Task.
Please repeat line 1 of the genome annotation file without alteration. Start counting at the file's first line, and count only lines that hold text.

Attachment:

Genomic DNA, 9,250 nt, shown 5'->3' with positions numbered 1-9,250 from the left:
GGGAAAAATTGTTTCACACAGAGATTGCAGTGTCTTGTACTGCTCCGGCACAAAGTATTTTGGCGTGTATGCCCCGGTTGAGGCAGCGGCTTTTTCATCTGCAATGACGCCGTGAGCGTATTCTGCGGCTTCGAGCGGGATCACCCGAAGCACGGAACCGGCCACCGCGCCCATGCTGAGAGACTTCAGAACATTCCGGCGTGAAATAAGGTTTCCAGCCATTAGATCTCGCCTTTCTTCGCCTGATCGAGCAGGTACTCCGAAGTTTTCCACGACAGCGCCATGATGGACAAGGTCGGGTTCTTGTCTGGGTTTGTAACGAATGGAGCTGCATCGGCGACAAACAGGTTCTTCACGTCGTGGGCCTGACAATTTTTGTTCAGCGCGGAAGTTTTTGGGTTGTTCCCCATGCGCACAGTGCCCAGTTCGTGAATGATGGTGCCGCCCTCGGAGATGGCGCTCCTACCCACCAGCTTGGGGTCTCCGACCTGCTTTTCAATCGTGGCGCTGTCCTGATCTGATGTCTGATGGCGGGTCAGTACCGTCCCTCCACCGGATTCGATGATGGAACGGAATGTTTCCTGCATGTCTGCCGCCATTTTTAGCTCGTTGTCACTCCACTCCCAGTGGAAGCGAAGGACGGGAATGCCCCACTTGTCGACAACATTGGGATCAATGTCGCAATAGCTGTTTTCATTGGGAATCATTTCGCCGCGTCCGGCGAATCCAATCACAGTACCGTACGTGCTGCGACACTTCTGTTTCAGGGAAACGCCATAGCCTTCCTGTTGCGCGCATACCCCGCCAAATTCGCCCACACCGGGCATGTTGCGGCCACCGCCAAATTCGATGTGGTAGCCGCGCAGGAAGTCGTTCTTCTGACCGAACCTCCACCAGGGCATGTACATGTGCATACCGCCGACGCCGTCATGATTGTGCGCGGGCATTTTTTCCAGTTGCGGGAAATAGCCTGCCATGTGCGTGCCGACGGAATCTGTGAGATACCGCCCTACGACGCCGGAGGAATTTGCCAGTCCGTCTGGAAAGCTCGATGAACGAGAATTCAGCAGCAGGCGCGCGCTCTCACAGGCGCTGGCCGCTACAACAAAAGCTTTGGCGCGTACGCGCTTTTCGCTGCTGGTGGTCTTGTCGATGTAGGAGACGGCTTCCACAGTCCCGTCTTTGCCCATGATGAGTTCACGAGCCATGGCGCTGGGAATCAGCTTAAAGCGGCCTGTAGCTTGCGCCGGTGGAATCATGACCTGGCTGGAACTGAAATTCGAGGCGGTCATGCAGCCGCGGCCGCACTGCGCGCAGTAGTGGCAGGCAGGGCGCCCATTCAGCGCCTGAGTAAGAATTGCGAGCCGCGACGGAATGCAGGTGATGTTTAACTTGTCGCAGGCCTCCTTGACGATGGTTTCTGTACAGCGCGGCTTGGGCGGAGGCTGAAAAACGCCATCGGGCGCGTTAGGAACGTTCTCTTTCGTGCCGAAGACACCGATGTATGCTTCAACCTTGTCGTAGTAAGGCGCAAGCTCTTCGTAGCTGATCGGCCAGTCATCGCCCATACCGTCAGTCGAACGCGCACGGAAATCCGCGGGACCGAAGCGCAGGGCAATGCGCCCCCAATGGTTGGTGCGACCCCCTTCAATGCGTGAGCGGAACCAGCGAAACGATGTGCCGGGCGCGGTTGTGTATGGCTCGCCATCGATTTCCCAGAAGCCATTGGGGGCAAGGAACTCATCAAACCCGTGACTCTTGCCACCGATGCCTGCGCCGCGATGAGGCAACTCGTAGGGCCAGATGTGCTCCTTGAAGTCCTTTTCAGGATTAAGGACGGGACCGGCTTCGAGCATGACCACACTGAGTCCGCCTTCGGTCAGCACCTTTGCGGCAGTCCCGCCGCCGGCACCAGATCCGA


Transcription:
Genomic DNA, 9,250 nt, shown 5'->3' with positions numbered 1-9,250 from the left: